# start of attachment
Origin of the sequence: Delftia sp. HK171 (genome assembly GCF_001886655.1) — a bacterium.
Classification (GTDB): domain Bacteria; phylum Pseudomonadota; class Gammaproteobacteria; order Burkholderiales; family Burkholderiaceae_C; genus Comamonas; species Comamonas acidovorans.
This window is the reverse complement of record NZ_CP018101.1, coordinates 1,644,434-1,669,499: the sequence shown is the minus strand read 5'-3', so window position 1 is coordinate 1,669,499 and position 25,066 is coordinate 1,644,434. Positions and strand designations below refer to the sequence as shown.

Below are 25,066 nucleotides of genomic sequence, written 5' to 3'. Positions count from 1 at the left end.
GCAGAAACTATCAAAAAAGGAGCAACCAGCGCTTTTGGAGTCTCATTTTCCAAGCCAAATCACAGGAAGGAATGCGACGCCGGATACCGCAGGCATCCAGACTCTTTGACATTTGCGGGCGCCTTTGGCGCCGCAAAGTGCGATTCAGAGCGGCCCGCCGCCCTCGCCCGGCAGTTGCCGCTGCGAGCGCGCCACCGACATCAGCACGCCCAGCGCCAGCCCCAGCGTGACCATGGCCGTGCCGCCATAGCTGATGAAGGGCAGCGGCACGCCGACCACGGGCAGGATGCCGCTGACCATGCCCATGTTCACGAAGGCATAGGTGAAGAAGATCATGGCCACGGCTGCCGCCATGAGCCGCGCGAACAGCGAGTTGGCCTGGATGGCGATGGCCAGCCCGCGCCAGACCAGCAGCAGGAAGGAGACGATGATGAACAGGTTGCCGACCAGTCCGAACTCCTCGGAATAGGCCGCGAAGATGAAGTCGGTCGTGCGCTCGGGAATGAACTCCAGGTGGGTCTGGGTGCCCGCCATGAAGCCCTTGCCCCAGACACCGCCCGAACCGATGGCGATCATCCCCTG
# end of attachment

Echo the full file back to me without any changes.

Origin of the sequence: Delftia sp. HK171 (genome assembly GCF_001886655.1) — a bacterium.
Classification (GTDB): domain Bacteria; phylum Pseudomonadota; class Gammaproteobacteria; order Burkholderiales; family Burkholderiaceae_C; genus Comamonas; species Comamonas acidovorans.
This window is the reverse complement of record NZ_CP018101.1, coordinates 1,644,434-1,669,499: the sequence shown is the minus strand read 5'-3', so window position 1 is coordinate 1,669,499 and position 25,066 is coordinate 1,644,434. Positions and strand designations below refer to the sequence as shown.

Below are 25,066 nucleotides of genomic sequence, written 5' to 3'. Positions count from 1 at the left end.
GCAGAAACTATCAAAAAAGGAGCAACCAGCGCTTTTGGAGTCTCATTTTCCAAGCCAAATCACAGGAAGGAATGCGACGCCGGATACCGCAGGCATCCAGACTCTTTGACATTTGCGGGCGCCTTTGGCGCCGCAAAGTGCGATTCAGAGCGGCCCGCCGCCCTCGCCCGGCAGTTGCCGCTGCGAGCGCGCCACCGACATCAGCACGCCCAGCGCCAGCCCCAGCGTGACCATGGCCGTGCCGCCATAGCTGATGAAGGGCAGCGGCACGCCGACCACGGGCAGGATGCCGCTGACCATGCCCATGTTCACGAAGGCATAGGTGAAGAAGATCATGGCCACGGCTGCCGCCATGAGCCGCGCGAACAGCGAGTTGGCCTGGATGGCGATGGCCAGCCCGCGCCAGACCAGCAGCAGGAAGGAGACGATGATGAACAGGTTGCCGACCAGTCCGAACTCCTCGGAATAGGCCGCGAAGATGAAGTCGGTCGTGCGCTCGGGAATGAACTCCAGGTGGGTCTGGGTGCCCGCCATGAAGCCCTTGCCCCAGACACCGCCCGAACCGATGGCGATCATCCCCTG